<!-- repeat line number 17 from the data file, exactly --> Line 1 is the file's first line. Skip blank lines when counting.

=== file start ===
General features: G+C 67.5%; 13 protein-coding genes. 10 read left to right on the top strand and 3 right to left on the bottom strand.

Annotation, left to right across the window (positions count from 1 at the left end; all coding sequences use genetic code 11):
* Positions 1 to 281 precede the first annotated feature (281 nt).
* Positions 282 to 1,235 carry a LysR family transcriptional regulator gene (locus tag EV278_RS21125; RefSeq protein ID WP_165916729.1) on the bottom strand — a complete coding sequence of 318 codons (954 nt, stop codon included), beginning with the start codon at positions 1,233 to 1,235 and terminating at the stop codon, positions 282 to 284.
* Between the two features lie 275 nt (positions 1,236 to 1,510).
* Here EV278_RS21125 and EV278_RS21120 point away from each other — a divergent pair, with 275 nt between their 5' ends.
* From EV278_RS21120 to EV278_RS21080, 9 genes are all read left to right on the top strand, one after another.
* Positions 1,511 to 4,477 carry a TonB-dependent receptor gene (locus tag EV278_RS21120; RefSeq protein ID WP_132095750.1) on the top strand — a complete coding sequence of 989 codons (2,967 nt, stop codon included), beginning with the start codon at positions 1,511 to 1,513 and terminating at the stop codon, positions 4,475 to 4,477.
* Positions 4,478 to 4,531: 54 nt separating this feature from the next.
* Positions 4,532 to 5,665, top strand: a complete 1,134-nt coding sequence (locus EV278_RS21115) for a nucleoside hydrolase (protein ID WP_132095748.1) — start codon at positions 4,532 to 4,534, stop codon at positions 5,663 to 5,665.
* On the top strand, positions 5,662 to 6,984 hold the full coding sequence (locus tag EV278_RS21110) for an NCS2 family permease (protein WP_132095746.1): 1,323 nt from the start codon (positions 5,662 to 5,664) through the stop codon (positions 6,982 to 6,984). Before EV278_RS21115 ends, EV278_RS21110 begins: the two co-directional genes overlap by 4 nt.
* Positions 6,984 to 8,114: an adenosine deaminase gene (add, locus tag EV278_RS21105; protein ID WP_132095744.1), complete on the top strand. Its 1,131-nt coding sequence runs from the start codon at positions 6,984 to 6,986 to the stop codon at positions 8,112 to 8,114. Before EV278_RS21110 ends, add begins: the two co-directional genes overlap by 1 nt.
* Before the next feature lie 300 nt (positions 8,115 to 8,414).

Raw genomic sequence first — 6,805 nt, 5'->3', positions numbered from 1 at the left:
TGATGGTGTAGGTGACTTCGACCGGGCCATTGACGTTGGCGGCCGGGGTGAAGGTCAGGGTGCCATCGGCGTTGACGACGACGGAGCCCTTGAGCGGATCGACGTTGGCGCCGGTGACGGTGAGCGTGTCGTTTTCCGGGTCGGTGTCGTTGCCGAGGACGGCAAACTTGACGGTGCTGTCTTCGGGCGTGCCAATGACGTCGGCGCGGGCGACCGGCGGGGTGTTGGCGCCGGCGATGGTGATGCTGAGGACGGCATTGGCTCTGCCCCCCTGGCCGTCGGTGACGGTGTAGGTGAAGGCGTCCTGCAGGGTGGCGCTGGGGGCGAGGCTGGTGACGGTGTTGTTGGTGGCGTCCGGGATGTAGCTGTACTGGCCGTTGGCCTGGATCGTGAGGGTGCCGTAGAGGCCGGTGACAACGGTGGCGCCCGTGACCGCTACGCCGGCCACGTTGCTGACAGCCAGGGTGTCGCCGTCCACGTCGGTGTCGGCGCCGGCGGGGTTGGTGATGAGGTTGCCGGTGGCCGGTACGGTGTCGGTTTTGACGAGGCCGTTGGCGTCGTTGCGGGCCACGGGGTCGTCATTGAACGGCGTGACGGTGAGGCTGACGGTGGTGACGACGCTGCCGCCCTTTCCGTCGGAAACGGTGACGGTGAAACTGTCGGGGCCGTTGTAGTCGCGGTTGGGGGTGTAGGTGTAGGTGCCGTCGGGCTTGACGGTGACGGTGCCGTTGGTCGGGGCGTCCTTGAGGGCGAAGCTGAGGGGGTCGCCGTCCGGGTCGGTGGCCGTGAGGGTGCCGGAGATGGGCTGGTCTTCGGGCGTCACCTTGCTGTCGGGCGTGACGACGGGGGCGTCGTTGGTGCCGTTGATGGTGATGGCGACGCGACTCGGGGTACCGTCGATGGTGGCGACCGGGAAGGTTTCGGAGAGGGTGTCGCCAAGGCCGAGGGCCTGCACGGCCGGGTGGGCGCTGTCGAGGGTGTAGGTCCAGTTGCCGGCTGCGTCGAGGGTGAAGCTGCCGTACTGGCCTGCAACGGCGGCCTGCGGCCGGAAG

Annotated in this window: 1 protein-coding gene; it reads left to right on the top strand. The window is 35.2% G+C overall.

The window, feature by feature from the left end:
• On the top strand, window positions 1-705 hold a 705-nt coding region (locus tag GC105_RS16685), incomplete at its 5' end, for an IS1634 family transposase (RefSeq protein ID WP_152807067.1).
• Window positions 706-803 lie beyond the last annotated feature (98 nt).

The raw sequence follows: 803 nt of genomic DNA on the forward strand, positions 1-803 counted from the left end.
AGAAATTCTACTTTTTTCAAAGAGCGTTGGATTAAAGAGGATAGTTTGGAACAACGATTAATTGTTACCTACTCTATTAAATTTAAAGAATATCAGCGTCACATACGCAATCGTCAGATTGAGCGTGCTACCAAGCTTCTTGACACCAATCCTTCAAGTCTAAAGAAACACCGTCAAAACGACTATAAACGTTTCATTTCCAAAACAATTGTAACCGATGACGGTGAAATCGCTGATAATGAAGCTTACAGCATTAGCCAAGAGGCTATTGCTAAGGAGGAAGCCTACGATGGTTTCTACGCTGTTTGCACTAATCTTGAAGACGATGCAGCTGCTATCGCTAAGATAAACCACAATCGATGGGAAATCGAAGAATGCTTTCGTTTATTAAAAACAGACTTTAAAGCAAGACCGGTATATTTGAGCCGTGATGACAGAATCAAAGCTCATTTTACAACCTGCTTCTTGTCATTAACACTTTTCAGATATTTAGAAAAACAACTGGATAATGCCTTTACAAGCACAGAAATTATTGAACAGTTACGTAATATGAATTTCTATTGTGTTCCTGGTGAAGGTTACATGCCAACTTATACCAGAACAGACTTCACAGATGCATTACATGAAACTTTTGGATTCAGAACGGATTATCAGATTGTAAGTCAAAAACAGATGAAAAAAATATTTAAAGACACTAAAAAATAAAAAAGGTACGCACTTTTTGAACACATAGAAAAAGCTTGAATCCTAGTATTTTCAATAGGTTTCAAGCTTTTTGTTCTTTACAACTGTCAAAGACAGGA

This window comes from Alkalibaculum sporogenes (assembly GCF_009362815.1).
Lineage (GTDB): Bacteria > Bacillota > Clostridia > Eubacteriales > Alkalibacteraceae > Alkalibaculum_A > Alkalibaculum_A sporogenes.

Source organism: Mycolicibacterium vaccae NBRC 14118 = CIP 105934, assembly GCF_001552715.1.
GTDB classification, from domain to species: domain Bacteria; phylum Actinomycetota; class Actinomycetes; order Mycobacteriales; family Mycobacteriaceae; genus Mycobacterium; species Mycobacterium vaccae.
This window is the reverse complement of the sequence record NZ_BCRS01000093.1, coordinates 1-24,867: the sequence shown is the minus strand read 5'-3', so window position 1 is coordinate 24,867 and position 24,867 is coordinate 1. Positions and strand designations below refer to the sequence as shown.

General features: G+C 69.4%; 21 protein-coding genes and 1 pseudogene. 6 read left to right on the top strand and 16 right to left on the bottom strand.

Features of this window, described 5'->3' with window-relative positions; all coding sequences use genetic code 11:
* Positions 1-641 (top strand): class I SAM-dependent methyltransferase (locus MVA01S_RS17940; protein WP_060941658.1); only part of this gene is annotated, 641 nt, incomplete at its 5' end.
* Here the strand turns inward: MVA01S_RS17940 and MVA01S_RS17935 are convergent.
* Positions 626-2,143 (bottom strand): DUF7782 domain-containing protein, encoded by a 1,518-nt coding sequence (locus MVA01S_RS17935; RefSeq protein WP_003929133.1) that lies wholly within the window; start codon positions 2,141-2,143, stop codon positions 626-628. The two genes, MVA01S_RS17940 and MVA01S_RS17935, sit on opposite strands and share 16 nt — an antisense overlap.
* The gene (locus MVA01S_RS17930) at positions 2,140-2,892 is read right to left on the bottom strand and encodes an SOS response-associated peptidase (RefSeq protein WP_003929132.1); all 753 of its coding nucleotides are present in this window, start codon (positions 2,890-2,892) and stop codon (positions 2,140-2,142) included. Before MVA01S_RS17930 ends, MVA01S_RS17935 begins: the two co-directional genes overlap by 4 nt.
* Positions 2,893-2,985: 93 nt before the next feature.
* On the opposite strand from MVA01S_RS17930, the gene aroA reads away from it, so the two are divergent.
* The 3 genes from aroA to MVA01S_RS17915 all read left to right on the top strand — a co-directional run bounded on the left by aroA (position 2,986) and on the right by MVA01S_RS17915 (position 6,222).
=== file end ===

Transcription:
The window, feature by feature from the left end: